Which Joe gave his name to ‘sloppy joes’? We look at five interesting sandwiches and their lexical origins.
(in cooking) a raspberry.
- ‘The vendor told me they were framboises americain.’
- ‘We settled on a framboise and vanilla mousse cake.’
- ‘Raspberries I see as a sort of baking commodity, like chocolate chips or ground almonds, and I usually keep a bag of frozen framboises in the freezer: in Paris, fresh raspberries come at too high a price for too tiny a basket to drown their delicate taste in a cake, so I have taken to buying Picard's framboises brisées for my baking.’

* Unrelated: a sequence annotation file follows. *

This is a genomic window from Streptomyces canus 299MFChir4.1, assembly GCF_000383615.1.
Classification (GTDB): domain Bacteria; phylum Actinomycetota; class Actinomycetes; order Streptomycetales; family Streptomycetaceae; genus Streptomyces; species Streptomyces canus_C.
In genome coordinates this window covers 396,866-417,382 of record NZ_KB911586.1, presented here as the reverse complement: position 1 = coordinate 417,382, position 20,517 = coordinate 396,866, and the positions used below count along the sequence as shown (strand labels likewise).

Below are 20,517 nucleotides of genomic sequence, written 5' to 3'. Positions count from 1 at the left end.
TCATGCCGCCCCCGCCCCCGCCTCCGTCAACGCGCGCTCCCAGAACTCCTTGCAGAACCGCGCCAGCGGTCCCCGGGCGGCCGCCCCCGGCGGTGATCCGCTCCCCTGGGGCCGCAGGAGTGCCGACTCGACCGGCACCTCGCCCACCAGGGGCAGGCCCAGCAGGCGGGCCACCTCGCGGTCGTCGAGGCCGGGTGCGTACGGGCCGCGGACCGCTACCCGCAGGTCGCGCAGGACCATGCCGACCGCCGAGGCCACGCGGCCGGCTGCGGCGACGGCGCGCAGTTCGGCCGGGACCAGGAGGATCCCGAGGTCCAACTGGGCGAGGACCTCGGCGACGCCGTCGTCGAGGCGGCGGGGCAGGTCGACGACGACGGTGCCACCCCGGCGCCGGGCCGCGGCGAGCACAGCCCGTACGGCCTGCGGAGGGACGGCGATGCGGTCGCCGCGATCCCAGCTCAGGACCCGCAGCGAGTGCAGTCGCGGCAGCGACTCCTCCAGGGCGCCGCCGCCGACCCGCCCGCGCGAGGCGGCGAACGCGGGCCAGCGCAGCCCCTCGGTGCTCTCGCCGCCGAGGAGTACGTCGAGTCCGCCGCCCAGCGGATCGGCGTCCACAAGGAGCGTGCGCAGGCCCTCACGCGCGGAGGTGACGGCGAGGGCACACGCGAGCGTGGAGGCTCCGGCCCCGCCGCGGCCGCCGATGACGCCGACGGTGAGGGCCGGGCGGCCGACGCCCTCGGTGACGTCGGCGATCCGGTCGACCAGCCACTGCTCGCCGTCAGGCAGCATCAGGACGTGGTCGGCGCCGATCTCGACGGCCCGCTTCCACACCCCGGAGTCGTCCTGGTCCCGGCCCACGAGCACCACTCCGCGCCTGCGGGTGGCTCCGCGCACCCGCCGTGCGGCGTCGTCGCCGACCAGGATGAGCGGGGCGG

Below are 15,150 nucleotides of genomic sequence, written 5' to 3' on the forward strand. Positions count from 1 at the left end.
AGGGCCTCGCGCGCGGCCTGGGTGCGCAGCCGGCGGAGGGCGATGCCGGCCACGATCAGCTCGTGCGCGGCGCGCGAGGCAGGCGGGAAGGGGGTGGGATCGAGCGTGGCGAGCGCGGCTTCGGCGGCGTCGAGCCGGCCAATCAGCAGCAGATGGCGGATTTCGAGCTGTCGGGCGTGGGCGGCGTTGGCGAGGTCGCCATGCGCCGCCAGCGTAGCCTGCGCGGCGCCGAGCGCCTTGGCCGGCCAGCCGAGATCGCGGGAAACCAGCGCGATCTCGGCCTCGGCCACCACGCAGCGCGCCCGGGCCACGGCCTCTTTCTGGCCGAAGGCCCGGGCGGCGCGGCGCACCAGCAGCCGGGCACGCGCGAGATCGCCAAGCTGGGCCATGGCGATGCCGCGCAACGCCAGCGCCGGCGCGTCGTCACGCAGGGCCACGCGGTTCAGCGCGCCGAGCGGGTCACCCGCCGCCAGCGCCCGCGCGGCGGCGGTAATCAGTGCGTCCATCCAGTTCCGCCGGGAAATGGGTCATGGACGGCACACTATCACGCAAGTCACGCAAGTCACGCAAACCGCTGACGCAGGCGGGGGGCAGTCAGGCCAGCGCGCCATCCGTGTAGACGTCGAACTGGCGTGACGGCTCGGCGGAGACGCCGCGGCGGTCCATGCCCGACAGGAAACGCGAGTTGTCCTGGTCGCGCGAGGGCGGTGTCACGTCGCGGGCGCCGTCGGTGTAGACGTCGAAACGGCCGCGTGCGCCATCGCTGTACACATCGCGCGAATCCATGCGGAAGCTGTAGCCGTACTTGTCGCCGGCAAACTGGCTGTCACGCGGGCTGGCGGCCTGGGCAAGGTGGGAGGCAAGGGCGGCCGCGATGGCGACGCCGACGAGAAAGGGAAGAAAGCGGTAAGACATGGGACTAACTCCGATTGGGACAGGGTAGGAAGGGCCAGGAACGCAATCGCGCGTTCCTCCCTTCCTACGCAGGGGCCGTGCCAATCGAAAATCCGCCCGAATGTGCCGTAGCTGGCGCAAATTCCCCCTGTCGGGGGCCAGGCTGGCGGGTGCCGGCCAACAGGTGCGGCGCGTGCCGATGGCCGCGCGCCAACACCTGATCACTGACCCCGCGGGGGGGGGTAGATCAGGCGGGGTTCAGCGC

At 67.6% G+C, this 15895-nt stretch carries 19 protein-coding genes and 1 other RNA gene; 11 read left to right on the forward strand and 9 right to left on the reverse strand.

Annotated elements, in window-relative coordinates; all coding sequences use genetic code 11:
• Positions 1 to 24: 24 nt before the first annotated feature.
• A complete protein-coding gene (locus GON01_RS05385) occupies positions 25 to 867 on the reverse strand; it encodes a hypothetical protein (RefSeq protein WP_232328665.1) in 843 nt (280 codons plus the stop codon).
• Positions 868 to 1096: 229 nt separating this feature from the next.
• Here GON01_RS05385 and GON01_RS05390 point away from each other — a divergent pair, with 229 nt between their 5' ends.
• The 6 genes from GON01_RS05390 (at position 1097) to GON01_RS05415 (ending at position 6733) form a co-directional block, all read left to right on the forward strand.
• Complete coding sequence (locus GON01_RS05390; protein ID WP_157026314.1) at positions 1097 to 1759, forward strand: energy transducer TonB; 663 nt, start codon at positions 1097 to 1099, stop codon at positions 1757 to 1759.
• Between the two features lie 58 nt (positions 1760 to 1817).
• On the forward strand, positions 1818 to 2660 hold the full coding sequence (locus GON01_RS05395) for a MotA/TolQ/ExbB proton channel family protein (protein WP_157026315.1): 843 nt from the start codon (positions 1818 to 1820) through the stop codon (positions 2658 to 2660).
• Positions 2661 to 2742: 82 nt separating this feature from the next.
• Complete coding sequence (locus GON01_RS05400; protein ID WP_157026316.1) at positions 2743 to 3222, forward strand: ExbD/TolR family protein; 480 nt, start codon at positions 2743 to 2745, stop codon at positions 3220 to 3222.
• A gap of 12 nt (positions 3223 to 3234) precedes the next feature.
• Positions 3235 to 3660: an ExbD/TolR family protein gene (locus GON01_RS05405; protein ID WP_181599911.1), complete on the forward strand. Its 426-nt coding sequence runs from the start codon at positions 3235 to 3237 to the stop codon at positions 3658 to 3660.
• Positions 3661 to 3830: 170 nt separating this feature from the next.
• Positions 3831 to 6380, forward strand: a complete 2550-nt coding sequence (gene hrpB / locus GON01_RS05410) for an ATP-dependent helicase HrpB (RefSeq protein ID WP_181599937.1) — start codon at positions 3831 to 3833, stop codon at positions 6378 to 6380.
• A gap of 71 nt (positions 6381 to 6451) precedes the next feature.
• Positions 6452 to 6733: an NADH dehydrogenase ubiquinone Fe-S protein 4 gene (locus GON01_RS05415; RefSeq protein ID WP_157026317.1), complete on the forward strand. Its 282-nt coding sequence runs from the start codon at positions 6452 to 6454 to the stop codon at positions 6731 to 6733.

- ‘The framboises confiture were excellent.’
- ‘They are great with coffee, you can serve them with compote rose, you can crumble them on top of riz au lait à la framboise, grind them to make a cheesecake crust, use them to make speculoos ice-cream…’
Late 16th century: French, raspberry from a conflation of Latin fraga ambrosia ambrosial strawberry.
We take a look at several popular, though confusing, punctuation marks.
From Afghanistan to Zimbabwe, discover surprising and intriguing language facts from around the globe.
The definitions of ‘buddy’ and ‘bro’ in the OED have recently been revised. We explore their history and increase in popularity.